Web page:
The Robben Island diversity experience. An exploration
of South African diversity dynamics
Marius Pretorius1 Frans Cilliers1 Michelle May1
1Department of Industrial and Organisational Psychology, University of South Africa, South Africa
PO Box 392, UNISA 0003, South Africa
Received: 31 May 2011 Accepted: 24 Oct. 2011 Published: 20 Mar. 2012
How to cite this article:
Pretorius, M., Cilliers, F., & May, M. (2012). The Robben Island diversity experience. An exploration of South African diversity dynamics. SA Journal of Industrial Psychology/SA Tydskrif vir Bedryfsielkunde, 38(2), Art. #996, 8 pages. http://dx.doi. org/10.4102/sajip.v38i2.996
Orientation: Because of its historic, symbolic and psychological representation, presenting a diversity event on Robben Island posed invaluable opportunities to form an in-depth understanding of South African diversity dynamics. This research focussed on such an event interpreted from the systems psychodynamic perspective.
Research purpose: The purpose of the research was to describe the experiences of participants attending the Robben Island Diversity Experience (RIDE) in order to understand South African diversity dynamics from a depth psychology perspective.
Motivation for the study: Of the many and different diversity events presented in South African organisations, RIDE is the only annual systems psycho-dynamically designed and presented event. This research was an effort to explore the nature of these dynamics which manifest themselves from below the surface.
Research design, approach and method: Qualitative and descriptive research from a hermeneutic phenomenology paradigm was used. The 15 participants who attended a RIDE event formed a case study. The data from an unstructured interview was content-analysed and interpreted using the systems psychodynamic perspective. The themes were integrated into a research hypothesis.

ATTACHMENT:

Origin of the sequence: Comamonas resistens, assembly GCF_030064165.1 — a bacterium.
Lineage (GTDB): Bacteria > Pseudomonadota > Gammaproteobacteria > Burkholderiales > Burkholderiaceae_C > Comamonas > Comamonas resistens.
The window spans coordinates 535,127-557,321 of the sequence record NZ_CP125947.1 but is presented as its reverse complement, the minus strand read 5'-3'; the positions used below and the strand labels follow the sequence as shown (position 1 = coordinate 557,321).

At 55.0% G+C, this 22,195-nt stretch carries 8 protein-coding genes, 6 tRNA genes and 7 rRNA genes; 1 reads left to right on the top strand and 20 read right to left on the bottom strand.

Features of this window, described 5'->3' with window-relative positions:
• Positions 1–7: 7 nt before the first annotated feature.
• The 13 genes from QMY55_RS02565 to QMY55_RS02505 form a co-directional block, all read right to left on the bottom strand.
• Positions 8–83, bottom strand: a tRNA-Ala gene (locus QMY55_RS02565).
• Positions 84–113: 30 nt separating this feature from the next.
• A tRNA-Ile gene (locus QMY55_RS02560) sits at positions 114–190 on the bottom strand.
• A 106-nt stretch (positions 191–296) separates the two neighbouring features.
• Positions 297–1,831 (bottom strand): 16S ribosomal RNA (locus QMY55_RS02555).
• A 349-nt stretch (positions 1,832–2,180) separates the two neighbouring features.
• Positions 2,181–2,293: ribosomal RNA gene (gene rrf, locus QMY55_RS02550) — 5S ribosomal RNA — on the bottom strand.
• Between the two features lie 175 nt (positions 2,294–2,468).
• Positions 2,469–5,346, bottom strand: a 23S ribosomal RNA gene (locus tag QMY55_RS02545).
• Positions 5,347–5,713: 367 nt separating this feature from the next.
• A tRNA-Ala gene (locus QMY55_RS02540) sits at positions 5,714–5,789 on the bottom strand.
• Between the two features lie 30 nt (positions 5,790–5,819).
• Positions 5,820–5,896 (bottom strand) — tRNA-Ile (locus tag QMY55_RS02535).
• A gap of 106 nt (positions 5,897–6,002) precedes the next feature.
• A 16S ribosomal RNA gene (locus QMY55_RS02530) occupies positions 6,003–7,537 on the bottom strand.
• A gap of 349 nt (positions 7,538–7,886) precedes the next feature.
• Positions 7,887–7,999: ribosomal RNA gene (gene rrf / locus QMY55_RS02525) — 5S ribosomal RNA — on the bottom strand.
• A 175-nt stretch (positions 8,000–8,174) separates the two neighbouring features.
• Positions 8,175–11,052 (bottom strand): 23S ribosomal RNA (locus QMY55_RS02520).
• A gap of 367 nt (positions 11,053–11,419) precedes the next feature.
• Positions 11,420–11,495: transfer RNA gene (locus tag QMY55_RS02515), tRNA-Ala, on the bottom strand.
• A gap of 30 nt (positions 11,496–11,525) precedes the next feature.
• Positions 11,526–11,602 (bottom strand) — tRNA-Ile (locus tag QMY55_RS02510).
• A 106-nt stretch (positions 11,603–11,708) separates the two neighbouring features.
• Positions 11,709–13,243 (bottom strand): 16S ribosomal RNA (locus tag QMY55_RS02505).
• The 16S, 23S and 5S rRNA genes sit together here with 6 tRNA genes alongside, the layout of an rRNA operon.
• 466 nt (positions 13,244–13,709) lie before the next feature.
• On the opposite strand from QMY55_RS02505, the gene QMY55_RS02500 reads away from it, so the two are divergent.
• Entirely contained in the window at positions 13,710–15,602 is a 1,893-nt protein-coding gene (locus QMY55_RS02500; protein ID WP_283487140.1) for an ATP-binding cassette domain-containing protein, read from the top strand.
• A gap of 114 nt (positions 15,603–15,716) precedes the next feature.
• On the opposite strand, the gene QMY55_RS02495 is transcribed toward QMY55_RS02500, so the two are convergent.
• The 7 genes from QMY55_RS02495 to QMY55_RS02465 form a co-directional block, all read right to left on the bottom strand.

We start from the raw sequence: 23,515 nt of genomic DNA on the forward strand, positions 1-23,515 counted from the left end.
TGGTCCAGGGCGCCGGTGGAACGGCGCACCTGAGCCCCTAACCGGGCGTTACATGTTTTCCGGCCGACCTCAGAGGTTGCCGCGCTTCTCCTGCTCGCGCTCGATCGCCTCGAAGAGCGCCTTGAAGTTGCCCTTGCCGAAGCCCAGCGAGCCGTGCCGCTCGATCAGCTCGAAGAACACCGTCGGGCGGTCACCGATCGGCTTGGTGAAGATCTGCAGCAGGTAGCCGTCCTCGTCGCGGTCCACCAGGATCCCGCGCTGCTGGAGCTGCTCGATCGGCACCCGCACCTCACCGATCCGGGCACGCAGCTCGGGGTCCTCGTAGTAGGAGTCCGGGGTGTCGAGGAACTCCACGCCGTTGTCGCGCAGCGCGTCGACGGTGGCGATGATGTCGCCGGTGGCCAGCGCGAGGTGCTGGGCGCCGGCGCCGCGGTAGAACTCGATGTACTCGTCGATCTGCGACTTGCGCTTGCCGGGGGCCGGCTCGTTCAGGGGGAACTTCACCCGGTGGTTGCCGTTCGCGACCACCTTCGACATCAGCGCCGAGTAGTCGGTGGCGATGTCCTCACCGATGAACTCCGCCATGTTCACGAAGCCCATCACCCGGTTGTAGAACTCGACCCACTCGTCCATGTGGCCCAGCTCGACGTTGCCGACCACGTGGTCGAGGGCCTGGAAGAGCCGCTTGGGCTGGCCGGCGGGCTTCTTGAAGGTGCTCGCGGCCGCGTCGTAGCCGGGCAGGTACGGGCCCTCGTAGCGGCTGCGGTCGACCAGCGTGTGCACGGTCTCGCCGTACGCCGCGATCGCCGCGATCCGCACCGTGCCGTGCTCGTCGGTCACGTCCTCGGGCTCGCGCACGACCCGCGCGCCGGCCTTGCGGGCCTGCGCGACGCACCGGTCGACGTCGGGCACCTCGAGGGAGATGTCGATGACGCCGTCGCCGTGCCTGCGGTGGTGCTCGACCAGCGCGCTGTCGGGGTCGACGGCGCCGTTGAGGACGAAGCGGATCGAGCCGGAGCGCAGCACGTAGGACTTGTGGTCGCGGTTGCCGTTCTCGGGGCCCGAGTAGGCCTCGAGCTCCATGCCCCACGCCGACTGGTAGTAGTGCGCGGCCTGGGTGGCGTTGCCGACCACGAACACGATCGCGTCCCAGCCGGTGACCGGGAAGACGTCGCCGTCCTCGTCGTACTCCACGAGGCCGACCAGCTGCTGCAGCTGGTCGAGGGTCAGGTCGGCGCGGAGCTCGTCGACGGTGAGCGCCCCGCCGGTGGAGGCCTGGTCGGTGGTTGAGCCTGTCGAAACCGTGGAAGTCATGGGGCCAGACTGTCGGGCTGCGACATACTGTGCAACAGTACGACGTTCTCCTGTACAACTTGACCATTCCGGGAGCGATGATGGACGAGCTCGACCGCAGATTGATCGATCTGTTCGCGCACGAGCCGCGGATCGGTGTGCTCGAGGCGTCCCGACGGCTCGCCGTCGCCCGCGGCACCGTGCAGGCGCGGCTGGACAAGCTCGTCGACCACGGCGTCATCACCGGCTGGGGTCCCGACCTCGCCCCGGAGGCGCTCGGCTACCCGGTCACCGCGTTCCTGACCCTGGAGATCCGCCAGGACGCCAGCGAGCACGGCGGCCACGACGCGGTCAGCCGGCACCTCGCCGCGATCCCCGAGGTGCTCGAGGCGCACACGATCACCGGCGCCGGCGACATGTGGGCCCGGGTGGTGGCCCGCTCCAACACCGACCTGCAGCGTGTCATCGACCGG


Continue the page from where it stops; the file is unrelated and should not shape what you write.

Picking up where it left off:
Main findings: Five themes manifested themselves, namely, crossing boundaries, engaging the brave new world, ties that bind, being imprisoned and the struggle.
Practical/managerial implications: The research highlighted the importance of understanding unconscious dynamics in the context of diversity in order to inform consultants about diversity management interventions in organisations.
Contribution/value-add: The research contributed towards how South African diversity dynamics manifest themselves and how that can be addressed in organisations.
© 2012. The Authors. Licensee: AOSIS OpenJournals. This work is licensed under the Creative Commons Attribution License.
In the South African context, DIVERSITY can indeed be written in capital letters. The country’s history is fraught with differentiation, segregation, exclusion and discrimination (Bekker & Carlton, 1996; Eades, 1999). The replacement of the apartheid regime by the first democratically elected government in 1994 facilitated opportunities for everyone in the rainbow nation towards the celebration of diversity (Beck, 2000; Charlton & Van Niekerk, 1994). This road, to reconstruct the South African society, has been far from smooth (Hunt & Lascaris, 1998; Thompson, 2001).